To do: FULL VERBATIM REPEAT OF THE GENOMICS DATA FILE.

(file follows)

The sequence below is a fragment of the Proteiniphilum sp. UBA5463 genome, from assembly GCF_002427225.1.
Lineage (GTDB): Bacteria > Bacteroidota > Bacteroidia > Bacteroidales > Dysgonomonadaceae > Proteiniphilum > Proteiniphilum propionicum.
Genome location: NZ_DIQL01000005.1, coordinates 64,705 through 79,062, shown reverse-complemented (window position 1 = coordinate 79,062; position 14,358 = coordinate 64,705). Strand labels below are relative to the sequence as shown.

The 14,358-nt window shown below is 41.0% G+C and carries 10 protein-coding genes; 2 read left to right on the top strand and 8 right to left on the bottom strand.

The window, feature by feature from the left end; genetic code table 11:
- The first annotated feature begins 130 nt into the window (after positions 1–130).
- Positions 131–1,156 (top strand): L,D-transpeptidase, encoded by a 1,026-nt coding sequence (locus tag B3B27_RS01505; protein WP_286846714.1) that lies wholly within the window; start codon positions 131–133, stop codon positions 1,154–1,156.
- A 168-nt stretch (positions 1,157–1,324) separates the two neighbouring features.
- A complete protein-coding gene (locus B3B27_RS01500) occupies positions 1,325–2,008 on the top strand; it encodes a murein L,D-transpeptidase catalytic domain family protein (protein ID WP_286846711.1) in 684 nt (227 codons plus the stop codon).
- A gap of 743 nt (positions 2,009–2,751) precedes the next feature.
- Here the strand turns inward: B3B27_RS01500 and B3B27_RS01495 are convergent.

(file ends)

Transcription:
The sequence below is a fragment of the Proteiniphilum sp. UBA5463 genome, from assembly GCF_002427225.1.
Lineage (GTDB): Bacteria > Bacteroidota > Bacteroidia > Bacteroidales > Dysgonomonadaceae > Proteiniphilum > Proteiniphilum propionicum.
Genome location: NZ_DIQL01000005.1, coordinates 64,705 through 79,062, shown reverse-complemented (window position 1 = coordinate 79,062; position 14,358 = coordinate 64,705). Strand labels below are relative to the sequence as shown.

The 14,358-nt window shown below is 41.0% G+C and carries 10 protein-coding genes; 2 read left to right on the top strand and 8 right to left on the bottom strand.

The window, feature by feature from the left end; genetic code table 11:
- The first annotated feature begins 130 nt into the window (after positions 1–130).
- Positions 131–1,156 (top strand): L,D-transpeptidase, encoded by a 1,026-nt coding sequence (locus tag B3B27_RS01505; protein WP_286846714.1) that lies wholly within the window; start codon positions 131–133, stop codon positions 1,154–1,156.
- A 168-nt stretch (positions 1,157–1,324) separates the two neighbouring features.
- A complete protein-coding gene (locus B3B27_RS01500) occupies positions 1,325–2,008 on the top strand; it encodes a murein L,D-transpeptidase catalytic domain family protein (protein ID WP_286846711.1) in 684 nt (227 codons plus the stop codon).
- A gap of 743 nt (positions 2,009–2,751) precedes the next feature.
- Here the strand turns inward: B3B27_RS01500 and B3B27_RS01495 are convergent.